Stagecoach has announced a major reduction in its corporate environmental impact as it works to develop a sustainability strategy for 2020 and beyond in partnership with the Carbon Trust.
The group’s coach and bus operations have reduced their passenger fleet emissions by more than 78,100 tonnes of CO2 equivalent (CO2E) per year since 2013-14. Annual buildings emissions were cut by over 7,250 tonnes of CO2E.
Both follow a 30% reduction in Stagecoach’s carbon intensity in the previous five years. It has also achieved what the group calls “stretching environmental targets” 12 months ahead of schedule.
Its new sustainability strategy will include plans based around fleet replacement, buildings measures and other initiatives, as well as additional tough targets to drive further improved performance.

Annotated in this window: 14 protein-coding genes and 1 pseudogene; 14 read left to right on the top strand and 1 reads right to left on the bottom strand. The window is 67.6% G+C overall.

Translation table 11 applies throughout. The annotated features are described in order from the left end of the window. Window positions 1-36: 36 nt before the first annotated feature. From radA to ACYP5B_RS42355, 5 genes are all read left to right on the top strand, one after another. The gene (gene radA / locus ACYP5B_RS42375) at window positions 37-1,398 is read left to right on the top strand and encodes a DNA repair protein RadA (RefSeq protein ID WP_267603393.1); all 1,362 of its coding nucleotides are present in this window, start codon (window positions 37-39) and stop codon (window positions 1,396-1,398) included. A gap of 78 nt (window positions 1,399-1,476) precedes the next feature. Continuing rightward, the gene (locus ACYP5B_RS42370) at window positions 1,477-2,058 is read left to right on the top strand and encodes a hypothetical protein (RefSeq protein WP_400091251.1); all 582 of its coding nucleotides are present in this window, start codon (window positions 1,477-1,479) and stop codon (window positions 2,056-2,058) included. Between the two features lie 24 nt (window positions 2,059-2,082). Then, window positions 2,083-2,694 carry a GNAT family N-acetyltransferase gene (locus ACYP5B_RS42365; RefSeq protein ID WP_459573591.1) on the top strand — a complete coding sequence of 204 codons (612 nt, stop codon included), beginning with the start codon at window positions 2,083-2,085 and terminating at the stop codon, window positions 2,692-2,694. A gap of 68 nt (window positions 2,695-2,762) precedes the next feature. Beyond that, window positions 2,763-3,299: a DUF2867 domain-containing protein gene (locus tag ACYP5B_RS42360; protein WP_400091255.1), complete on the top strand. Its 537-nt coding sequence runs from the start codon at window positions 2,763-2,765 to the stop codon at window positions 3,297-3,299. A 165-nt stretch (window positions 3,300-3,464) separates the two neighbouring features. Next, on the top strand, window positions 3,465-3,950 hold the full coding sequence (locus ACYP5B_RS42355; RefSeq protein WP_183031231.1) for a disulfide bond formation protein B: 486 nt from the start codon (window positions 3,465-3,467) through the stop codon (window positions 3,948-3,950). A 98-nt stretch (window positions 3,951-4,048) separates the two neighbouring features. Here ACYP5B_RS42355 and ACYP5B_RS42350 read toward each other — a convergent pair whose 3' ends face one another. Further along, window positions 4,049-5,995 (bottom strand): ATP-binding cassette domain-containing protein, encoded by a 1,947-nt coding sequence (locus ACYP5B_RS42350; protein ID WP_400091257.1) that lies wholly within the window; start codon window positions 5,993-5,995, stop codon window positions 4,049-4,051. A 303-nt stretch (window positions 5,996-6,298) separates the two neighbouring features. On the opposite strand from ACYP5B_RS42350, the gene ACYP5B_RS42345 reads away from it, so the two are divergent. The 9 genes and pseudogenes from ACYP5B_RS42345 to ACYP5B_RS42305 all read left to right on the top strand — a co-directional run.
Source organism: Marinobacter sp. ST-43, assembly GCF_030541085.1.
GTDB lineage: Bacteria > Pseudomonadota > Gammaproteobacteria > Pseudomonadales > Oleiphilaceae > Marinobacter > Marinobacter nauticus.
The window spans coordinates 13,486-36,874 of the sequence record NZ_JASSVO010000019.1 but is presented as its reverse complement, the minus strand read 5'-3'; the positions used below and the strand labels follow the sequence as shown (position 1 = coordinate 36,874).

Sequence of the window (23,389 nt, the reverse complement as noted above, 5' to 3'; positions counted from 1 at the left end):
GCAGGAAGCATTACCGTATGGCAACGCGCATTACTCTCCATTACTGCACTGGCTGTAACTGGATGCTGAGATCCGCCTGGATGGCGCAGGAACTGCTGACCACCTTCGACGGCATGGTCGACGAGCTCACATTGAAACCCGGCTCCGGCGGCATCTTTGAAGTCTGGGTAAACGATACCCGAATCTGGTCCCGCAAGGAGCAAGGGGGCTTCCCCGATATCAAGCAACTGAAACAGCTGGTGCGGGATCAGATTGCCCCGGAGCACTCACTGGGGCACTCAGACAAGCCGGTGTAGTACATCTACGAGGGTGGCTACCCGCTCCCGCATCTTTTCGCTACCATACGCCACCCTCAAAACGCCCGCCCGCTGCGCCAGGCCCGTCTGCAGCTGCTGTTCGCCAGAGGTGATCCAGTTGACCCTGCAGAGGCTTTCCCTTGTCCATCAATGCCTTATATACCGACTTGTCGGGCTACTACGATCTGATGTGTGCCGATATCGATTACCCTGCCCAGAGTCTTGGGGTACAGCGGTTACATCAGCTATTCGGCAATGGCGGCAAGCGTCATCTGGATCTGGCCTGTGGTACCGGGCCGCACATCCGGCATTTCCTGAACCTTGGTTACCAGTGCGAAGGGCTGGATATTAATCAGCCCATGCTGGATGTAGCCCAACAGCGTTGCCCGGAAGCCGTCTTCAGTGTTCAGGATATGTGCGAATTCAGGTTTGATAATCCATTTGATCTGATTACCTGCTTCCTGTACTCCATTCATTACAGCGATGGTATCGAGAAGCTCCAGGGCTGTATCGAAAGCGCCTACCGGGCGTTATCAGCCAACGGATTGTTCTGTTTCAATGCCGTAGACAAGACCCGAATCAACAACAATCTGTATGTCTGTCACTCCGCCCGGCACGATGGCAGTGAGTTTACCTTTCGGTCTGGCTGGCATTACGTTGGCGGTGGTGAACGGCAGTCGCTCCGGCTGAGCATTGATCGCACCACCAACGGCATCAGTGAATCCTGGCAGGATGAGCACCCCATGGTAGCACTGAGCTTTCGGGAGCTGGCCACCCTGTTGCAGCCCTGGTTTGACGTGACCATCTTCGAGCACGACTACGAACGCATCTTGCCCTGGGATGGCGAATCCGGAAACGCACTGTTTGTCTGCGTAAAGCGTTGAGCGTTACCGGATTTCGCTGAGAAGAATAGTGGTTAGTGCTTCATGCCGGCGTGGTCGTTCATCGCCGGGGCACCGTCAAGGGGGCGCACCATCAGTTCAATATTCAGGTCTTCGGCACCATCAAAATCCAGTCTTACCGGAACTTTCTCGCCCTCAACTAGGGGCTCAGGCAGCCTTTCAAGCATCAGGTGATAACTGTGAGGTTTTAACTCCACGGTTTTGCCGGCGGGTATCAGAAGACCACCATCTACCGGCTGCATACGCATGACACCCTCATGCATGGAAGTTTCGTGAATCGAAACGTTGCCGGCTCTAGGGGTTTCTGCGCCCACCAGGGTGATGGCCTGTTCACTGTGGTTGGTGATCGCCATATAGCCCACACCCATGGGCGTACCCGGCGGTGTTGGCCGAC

Stagecoach has aided its environmental impact by investing more than £1bn in 7,000 new vehicles in the last decade. For several years it has been the biggest operator of diesel-electric hybrid vehicles in Britain.
Next year, it will introduce around 50 zero-emission battery-electric buses in Caerphilly and Manchester, which follow others that entered service in Guildford earlier this year.
In addition to cutting its carbon impact, Stagecoach has also reduced its water consumption in the past 12 months. It dropped by 22% between 2017-18 and 2018-19 at the group’s UK Bus business. Additionally, more than 90% of waste handled by Stagecoach continues to be diverted from landfill.
CEO Martin Griffiths says that while the group is pushing itself to meet the challenges of climate change and poor air quality, targets set by the government are “unachievable without a major shift from polluting private transport.”
Coaches and buses are responsible for 6% of pollution from road transport, Stagecoach adds.